Bundled up, we went inside. You could feel Dot’s breaths becoming more shallow, his body becoming more relaxed, and then there was a seeming realization that there was no turning back. He took a big deep breath, stretched his legs, and then nothing more. Just like that, his spirit left its shell and went on its way, leaving his mark on our hearts, as they all do.
And if you have made it to this point, thank you, and so you know, Dot is a rooster. I left that out intentionally because sometimes people don’t think much of chickens. But we sincerely mean it when we say sanctuary for all. And I wanted him, even if just for a moment, to feel the same love from others that many animals here receive. He wasn’t a ‘perfect’ boy; he ended up at our house because of his ‘bad’ behavior. This tough rooster turned into a total momma’s boy when he arrived, seeking out solace from the human in his life until he found his place amongst the others. I won’t lie, he was our worst chicken patient ever, much worse than those with far more severe injuries. But part of love is acknowledging all of someone, not making excuses for them, and accepting and loving them anyway. Sometimes even appreciating what others would never. Like all of our other animal companions, he was perfectly imperfect.
Especially for me, the chickens end up being a source of joy and solace. When spending hours at a computer, it can be hard to find something that genuinely makes you smile. But all it takes is spending five minutes outside, watching them play, dust, having someone come over to be held and pet while they nap, seeing the cute babies running around after their moms and being blown away at how phenomenally dedicated and tolerant their moms are. They are my breath of fresh air, they keep me balanced, and they help me remain emotionally open to them, the elephants and the humans in my life. So please, even if you aren’t someone who necessarily has a soft spot for chickens, in particular, give Dot a moment of love, sympathy, respect, whatever you can spare. Because he too deserves it.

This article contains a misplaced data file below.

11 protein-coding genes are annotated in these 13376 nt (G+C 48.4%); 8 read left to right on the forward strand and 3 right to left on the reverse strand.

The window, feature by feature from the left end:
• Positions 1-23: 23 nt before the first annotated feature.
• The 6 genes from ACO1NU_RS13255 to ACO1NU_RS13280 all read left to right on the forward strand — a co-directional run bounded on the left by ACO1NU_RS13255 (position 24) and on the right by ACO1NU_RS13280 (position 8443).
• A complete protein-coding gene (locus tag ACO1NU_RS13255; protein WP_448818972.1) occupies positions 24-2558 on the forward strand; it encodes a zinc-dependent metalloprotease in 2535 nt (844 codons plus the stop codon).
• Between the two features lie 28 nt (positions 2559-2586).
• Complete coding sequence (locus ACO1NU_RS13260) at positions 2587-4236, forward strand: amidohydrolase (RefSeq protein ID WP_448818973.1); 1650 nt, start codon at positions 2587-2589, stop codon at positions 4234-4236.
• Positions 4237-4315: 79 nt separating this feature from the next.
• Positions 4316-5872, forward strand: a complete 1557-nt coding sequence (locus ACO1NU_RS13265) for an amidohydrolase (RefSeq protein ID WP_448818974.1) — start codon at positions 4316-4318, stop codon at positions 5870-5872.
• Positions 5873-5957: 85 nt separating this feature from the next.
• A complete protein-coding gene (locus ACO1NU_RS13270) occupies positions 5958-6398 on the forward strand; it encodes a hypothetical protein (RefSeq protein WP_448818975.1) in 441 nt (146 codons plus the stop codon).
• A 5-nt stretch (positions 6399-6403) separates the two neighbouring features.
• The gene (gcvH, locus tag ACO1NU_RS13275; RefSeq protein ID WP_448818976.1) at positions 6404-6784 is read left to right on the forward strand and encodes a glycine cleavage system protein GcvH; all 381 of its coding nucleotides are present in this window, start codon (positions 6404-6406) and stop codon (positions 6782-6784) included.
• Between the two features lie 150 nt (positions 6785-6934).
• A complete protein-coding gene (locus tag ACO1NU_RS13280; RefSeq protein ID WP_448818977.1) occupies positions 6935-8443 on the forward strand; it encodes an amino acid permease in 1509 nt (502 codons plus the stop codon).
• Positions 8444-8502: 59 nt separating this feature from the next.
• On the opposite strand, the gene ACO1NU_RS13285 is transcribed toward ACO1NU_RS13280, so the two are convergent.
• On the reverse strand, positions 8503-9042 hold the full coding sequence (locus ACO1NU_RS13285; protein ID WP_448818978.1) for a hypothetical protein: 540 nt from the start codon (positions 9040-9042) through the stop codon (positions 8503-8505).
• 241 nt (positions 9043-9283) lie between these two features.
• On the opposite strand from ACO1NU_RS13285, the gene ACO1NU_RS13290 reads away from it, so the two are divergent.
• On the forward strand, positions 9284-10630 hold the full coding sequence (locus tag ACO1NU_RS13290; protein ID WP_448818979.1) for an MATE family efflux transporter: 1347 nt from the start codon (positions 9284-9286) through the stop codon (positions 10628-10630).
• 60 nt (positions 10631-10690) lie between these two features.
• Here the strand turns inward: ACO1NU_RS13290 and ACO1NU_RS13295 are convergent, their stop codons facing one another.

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Linda Lalonde saysJune 7, 2019 at 3:53 pm
I am so sorry for your loss… my thoughts are with all of you and Dot.
You have my heartfelt admiration for your strength to let him take his own path and for your ability to see the beauty and the wonder in all creatures and all things… you pass that on here with your writings, anecdotes and descriptions and I think all who read your words are better for it. Travel on Dot, and be strong and healthy and glorious where ever you may be. Blessed be.